Ever wondered what Tony Popovic's secret to success is?
According to his players, it's all in the detail.
Popovic made a name for himself as a hard-nosed defender during his playing days but, as a coach, is a mix of taskmaster and magician.
The 45-year-old was a somewhat unknown entity when he took charge of the Western Sydney Wanderers in their maiden 2012-13 season.
That squad was so hastily assembled that many experts feared they'd finish dead last - yet the Wanderers not only avoided the wooden spoon, but finished first to claim the A-League Premiers Plate.
In 2014, Popovic surpassed that feat by leading the Wanderers to Asian Champions League glory, triumphing over Saudi giants Al-Hilal in the final.
Now, Popovic is working his magic at Perth Glory, with the side six points clear on top of the table with six rounds remaining.
According to veteran Glory defender Dino Djulbic, Popovic's intense attention to detail has played a huge role in his success so far.
"We spend a lot of time watching videos and analysing our training or our games, and just the details of where we need to be," Djulbic says.
"The boss is not happy if we are one metre off - he wants us to be exactly where we need to be. It's about improving us as a player.
"It's like everyone wants to follow him. It's great. You can tell - we don't make many mistakes, especially in the back."
Socceroos defender Matthew Spiranovic spent two seasons under Popovic at the Wanderers, and jumped at the chance to rejoin his mentor in Perth.
Spiranovic says players thrive under Popovic's set-up.
"He demands high standards. Without a doubt you could say he's going to be harsh at times, but very fair," Spiranovic says.
"He always requires the utmost in terms of professionalism.
"One of his biggest strengths is his man management skills. That's been evident again this season. With the depth of our squad, he's able to keep everyone hungry and on their toes."
Goalkeeper Liam Reddy is well placed to pass judgement on coaching ability, given he has played for seven different A-League clubs.
He rates Popovic as the best manager of his career.
"He's definitely got the best out of me in terms of my performance, and also what it is to be professional off the field too," Reddy says.
"If you don't want to do it and you don't do it, you won't be here long.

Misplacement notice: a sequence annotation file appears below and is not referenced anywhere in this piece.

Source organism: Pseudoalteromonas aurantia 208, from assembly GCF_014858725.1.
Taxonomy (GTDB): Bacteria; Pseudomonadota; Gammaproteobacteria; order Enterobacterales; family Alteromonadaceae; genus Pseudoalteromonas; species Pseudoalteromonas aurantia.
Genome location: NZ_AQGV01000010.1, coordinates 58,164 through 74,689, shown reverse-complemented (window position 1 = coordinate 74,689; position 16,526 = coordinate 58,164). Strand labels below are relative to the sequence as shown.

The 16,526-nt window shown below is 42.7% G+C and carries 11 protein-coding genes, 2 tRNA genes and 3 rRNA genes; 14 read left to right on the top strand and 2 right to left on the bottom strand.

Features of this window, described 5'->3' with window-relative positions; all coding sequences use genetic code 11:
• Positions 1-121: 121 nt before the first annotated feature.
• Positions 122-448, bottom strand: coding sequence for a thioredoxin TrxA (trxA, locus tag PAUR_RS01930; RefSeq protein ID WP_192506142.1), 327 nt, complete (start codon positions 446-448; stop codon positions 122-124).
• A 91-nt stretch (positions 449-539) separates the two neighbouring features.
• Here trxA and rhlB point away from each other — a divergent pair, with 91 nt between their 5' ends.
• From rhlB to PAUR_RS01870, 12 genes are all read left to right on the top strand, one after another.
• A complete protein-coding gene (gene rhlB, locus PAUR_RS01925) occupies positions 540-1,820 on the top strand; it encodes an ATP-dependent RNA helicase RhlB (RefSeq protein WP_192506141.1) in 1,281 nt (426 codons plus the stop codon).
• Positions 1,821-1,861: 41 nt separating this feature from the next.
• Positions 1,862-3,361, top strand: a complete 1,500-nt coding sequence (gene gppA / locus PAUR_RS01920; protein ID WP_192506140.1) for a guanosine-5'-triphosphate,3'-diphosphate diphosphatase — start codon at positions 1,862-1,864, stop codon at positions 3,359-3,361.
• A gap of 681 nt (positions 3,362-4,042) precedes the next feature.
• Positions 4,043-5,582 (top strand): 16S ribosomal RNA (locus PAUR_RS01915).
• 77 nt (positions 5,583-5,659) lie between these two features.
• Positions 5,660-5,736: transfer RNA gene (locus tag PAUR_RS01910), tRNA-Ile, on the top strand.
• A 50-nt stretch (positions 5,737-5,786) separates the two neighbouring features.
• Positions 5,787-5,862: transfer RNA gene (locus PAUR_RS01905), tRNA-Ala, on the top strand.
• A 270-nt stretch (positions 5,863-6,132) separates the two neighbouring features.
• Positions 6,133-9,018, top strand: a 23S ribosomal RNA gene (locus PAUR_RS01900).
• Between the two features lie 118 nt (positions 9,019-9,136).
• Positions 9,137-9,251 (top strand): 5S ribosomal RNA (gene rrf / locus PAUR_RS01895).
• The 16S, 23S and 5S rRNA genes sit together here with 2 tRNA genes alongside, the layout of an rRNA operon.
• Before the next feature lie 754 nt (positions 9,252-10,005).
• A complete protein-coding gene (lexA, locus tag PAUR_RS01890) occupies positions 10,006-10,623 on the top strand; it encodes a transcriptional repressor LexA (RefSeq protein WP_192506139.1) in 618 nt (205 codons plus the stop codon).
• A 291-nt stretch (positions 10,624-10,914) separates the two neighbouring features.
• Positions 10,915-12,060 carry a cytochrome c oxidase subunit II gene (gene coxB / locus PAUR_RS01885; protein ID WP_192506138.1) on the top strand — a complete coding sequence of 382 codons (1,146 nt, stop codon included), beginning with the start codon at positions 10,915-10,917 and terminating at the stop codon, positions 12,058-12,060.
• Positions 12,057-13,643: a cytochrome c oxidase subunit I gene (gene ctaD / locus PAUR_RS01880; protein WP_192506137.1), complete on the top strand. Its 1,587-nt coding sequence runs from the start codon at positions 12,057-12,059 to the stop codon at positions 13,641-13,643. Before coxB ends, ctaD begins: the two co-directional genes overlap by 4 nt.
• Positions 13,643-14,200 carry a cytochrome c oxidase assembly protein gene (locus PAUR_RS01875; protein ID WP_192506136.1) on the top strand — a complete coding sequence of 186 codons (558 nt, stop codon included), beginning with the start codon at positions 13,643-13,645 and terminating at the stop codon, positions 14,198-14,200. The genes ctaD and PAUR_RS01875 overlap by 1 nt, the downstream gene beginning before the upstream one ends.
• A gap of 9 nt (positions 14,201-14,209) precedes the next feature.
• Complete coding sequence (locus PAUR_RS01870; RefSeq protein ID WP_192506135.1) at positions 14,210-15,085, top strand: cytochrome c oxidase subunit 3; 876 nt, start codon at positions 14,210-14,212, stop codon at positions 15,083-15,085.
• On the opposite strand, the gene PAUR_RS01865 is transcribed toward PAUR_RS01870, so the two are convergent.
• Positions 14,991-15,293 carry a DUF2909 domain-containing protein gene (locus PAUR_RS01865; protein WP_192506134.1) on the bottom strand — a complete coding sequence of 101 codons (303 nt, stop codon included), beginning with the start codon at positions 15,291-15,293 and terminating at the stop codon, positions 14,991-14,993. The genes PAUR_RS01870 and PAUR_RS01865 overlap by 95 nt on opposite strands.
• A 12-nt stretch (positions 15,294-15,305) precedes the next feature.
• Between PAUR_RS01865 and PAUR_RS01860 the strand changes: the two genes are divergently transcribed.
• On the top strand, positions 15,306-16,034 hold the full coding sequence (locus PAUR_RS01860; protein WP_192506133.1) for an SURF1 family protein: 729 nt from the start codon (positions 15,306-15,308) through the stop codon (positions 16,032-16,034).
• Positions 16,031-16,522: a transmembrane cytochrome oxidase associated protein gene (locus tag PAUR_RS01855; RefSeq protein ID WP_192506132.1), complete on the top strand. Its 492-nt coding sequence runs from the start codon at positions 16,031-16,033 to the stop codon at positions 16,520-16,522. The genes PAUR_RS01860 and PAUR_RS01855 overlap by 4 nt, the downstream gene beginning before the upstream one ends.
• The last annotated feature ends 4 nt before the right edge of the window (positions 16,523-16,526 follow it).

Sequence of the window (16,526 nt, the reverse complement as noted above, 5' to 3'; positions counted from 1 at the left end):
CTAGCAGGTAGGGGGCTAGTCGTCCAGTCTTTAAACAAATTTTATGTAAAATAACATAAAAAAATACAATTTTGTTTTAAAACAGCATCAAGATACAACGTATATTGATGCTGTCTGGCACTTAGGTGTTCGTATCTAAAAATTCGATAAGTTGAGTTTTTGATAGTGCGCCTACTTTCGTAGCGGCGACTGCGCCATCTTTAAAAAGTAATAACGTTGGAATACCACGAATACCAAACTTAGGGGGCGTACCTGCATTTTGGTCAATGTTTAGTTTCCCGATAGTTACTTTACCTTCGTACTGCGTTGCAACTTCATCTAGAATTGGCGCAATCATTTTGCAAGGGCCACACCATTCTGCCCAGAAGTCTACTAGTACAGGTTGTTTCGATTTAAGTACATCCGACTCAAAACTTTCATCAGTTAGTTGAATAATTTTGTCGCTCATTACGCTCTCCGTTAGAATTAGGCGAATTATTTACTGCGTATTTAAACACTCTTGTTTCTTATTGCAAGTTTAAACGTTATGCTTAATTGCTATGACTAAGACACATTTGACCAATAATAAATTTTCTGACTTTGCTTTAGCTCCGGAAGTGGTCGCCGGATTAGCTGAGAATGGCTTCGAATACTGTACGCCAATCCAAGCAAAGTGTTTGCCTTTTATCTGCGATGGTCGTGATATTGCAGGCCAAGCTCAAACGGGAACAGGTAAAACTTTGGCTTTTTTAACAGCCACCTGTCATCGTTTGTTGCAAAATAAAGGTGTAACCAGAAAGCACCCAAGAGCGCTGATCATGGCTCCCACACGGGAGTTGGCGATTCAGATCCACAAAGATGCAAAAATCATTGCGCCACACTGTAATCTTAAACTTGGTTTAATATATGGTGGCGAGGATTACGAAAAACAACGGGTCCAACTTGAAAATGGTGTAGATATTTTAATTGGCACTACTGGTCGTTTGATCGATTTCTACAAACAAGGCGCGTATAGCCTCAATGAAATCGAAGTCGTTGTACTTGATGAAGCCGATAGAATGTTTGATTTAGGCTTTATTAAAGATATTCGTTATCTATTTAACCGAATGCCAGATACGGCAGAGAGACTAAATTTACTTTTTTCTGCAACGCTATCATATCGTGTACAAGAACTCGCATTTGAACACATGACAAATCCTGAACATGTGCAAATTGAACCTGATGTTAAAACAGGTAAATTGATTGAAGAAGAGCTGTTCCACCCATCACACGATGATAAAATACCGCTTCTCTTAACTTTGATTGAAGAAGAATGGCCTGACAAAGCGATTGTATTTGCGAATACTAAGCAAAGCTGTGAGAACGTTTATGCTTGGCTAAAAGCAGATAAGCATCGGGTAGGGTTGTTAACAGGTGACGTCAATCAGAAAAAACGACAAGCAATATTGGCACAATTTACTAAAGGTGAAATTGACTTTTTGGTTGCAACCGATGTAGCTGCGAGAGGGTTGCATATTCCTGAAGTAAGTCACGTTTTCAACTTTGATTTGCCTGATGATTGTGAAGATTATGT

"Every player has embraced that. That's why he is a good coach. That's why we're doing well this year."
Popovic cuts an intense figure in front of the TV cameras during press conferences, often bristling at questions that don't take his fancy.
The former Socceroo is just as serious on the training field, according to his players, with any hint of mediocrity immediately punished.
But off the field he lets his sense of humour sneak out.
And although Popovic is something of a taskmaster, he also wants his players to enjoy what they're doing.
"As much as there's pressure in football, he wants us to enjoy it, to embrace the challenges and it really is a pleasure going into training," Spiranovic says.
"You see amongst the boys there's always a smile on their faces."
Popovic feels great joy at seeing hard work on the training pitch rewarded with good on-field results. But another aspect that gives him great satisfaction is seeing the growth in individuals.
Popovic is something of a father figure in this respect.
"I always enjoy seeing players improve," Popovic says.
"That's something you take great satisfaction out of as coaches.
"And also seeing them evolve and improve as people. When you see that, the human side as well, it's very satisfying."
As for his high demands of people?
"You have to have standards, you have to have a good environment, and we strive for excellence every day," Popovic says.
"It's about wanting to be the best you can be every day.
"If we all want to do that, then we can make really special things possible."
Popovic doesn't shy away from failures either.
On paper, his short-lived stint at Turkish club Karabukspor was a disaster - and he's coached in three A-League grand finals for zero wins to date.
But Popovic believes he is a better coach for those experiences - and has a loyal group of players to help him break his A-League drought in 2019.
Australian Associated Press